A contribution from Peter Skagius to a new series on the Society for the History of Childhood and Youth site may interest AHP readers. Skagius describes his ongoing research on how child psychology and psychiatry were represented in Swedish media 1968-2008. As Skagius writes,
In this project, we – meaning myself as the main researcher, Professor Karin Zetterqvist Nelson from Linköping University and Professor Anne-Li Lindgren from Stockholm University – have wanted to go beyond the political and scientific literature since we figure that very few Swedes will actually have sought out and read such texts. Instead, we wanted to turn toward media, broadly defined to include newspapers, magazines and the Internet, as it is through such channels that most people get information about children and childhood.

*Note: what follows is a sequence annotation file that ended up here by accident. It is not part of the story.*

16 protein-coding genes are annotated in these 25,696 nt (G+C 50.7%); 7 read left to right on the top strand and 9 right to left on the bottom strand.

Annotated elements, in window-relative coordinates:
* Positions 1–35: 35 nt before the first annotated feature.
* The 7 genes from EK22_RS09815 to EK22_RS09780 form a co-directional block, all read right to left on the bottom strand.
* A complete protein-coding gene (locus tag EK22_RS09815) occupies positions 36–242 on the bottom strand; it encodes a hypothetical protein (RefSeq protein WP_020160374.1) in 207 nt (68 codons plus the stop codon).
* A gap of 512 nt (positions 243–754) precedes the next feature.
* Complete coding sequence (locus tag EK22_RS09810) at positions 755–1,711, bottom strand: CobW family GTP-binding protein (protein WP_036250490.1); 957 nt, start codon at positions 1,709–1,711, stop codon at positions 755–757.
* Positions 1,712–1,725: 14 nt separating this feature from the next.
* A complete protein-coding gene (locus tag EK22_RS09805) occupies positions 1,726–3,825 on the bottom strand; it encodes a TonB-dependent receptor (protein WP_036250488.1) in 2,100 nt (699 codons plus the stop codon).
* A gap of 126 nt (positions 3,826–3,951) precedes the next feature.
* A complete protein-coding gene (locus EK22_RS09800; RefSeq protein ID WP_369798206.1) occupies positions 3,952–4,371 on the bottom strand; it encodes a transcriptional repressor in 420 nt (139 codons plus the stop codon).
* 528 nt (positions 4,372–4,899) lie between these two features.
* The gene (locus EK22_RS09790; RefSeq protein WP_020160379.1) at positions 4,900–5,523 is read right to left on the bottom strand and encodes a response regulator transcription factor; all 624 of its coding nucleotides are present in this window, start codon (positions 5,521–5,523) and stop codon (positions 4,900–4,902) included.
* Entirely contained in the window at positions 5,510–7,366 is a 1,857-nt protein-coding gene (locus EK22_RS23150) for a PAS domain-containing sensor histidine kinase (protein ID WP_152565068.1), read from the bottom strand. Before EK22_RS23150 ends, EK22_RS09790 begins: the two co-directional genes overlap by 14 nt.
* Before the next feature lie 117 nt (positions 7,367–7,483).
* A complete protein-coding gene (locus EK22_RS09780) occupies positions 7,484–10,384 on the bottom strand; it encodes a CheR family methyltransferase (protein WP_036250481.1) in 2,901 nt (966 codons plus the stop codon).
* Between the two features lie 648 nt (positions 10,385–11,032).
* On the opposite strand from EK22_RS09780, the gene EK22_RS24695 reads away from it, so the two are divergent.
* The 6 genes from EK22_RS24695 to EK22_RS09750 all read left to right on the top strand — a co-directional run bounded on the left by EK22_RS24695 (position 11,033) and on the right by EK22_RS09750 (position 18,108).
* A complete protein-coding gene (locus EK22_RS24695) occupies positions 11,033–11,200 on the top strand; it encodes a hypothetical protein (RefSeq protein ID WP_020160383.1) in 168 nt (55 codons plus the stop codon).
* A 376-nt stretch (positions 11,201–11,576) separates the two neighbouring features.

We were therefore curious about what the general Swede, flipping through the pages of their daily morning paper during breakfast, learned about child psychology and psychiatry.
How did the psychologists, psychiatrists and psychotherapists featured in such a paper discuss the mental health of children? What explanatory frameworks and theoretical notions were mobilized? Were diagnoses mentioned and if so, in what way? And how have these discussions shifted over time?
Read the full piece online here.